Rayman isn't alone in his quest either, as Origins can be played with up to three other players in a drop-in, drop-out co-op configuration. This sadly only works locally, meaning that it requires a collection of gamepads and a decent-sized screen to get the most out of on PC, but adds an appreciable increase in chaos to the game.
That's as if Rayman: Origins wasn't chaotic enough to start with, with its bizarre level design that runs from verdant forests to hellish kitchens and mad dashes through the sky on the back of giant mosquitoes. Scenes will occasionally switch planes too, as if you were diving further into a level's background, lending a whole other sense of depth to the world.
And, oh my, the graphics - Ubisoft has utterly discarded the 3D look of previous Rayman titles and has instead embraced a hand-drawn look that more perfectly captures the anarchic, animated feel of the Rayman series. It looks stunning on a technical front, proving slickly fluid and unbelievably crisp even at the highest resolutions, but creatively it's even more staggering. All manner of weird twists and bizarre animations help bring the world to life, from giant, ride-able mosquitoes to menacing, taloned hands that grab at you if you stay in water for too long.
That said, nobody need worry that the game will be too difficult, as Rayman accommodates to players of all skill levels by allowing unlimited re-runs of levels and only slight penalties to player death. This is a game that focuses more on the reward of the journey, rather than the grind of success.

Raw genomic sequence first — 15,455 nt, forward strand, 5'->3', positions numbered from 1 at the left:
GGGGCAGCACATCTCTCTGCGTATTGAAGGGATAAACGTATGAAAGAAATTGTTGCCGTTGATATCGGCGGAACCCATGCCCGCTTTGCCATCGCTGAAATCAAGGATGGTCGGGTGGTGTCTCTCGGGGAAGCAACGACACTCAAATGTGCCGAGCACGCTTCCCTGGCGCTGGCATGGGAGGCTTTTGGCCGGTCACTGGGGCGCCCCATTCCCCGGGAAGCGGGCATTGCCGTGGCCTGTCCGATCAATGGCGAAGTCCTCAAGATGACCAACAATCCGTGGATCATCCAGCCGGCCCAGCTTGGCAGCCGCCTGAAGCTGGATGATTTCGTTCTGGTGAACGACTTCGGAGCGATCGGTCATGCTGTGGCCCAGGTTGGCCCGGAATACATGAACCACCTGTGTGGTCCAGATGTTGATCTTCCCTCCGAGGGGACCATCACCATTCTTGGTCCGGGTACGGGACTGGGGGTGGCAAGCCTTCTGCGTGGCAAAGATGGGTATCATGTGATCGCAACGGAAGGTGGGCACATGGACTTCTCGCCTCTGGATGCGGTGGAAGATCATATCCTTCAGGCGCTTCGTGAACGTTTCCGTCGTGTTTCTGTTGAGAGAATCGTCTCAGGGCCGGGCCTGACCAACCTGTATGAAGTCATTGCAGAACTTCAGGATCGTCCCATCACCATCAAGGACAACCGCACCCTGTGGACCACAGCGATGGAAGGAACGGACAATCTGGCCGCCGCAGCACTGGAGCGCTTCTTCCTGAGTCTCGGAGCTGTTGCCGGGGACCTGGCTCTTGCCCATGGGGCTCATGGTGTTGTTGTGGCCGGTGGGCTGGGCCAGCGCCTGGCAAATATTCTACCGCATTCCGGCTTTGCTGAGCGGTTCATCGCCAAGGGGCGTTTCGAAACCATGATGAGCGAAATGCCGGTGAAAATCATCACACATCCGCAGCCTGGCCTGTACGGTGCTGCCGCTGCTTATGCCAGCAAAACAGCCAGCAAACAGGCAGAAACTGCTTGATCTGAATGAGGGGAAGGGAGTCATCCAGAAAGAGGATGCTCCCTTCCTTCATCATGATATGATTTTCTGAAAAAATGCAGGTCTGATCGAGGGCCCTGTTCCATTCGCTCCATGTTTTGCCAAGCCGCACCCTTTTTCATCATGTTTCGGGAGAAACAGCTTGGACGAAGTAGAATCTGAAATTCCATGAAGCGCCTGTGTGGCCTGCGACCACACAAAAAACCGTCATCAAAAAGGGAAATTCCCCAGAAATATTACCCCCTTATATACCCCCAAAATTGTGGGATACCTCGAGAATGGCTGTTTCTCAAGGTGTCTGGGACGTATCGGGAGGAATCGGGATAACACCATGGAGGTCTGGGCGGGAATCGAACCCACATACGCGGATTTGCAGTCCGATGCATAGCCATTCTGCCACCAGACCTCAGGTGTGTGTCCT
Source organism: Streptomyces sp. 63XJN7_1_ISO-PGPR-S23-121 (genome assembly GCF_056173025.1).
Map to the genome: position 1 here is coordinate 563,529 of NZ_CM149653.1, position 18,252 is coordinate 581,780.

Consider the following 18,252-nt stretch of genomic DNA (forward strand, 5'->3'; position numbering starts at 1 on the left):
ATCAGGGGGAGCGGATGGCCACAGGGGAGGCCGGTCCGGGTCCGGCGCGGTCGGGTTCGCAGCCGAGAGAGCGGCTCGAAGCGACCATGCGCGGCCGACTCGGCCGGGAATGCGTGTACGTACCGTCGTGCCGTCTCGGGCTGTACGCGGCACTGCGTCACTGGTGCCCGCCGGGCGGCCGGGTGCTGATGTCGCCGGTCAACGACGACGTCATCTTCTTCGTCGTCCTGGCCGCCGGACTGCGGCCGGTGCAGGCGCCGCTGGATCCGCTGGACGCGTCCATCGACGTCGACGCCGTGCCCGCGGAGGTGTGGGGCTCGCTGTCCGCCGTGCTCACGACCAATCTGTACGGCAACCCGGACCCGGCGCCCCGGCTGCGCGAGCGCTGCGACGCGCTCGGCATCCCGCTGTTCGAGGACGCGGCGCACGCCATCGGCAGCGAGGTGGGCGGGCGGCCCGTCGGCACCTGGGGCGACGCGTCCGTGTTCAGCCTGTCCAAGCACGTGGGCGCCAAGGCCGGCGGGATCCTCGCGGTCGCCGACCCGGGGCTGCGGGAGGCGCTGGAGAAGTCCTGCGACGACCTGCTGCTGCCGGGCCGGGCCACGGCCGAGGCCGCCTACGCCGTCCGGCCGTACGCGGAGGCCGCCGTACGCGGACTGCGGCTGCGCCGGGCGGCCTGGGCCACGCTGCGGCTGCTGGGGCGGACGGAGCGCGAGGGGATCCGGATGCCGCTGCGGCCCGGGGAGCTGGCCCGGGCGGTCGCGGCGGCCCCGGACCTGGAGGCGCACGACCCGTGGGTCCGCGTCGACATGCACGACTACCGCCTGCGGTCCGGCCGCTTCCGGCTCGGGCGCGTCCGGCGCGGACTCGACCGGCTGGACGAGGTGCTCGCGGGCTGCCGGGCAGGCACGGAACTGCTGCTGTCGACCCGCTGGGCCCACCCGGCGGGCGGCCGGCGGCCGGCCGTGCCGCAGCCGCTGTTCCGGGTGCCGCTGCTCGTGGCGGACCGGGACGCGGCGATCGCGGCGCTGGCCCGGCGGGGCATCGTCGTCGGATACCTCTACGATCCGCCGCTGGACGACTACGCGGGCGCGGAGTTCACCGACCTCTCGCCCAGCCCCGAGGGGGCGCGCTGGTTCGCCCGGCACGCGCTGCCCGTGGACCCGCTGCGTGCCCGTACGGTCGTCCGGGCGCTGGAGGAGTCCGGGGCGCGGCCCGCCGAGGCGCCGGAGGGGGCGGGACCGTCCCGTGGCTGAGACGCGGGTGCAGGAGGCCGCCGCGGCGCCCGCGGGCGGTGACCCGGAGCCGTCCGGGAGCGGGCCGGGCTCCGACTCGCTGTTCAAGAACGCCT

The only problems that surface within Rayman: Origins in fact feel like they stem more from a narrow focus on an ideal platform, rather than the design of the game itself. Platform games are always best played on a gamepad, but it's disappointing to see Ubisoft embrace that aspect of the genre as readily as every other, as the PC version now lacks some of the customisation options we'd hope for.
There's no option to tweak graphics or performance, for example, and the game often feels clumsy when played with a keyboard.
The biggest wound however is still the lack of online co-op in the PC version of the game, which really does feel like a sizable oversight and limits the ease with which the co-operative elements of the game can be enjoyed.
Regardless of these flaws though, there's no denying that Rayman: Origins manages to be one of the most joyful and playful platforming experiences currently available. In a genre cluttered with a glut of flash games and ultra-violent parodies it can be easy to forget the principles that the genre excels in - but Rayman serves as an excellent reminder that fluidity, accuracy, artistry and accessibility matter more than gimmicks or gore.
At a penny short of £20, Rayman: Origins is definitely edging towards the more expensive end of the spectrum, but with 60 sizable levels on offer and an unmatched pedigree throughout, this is undoubtedly the best platformer we've seen in a long, long time.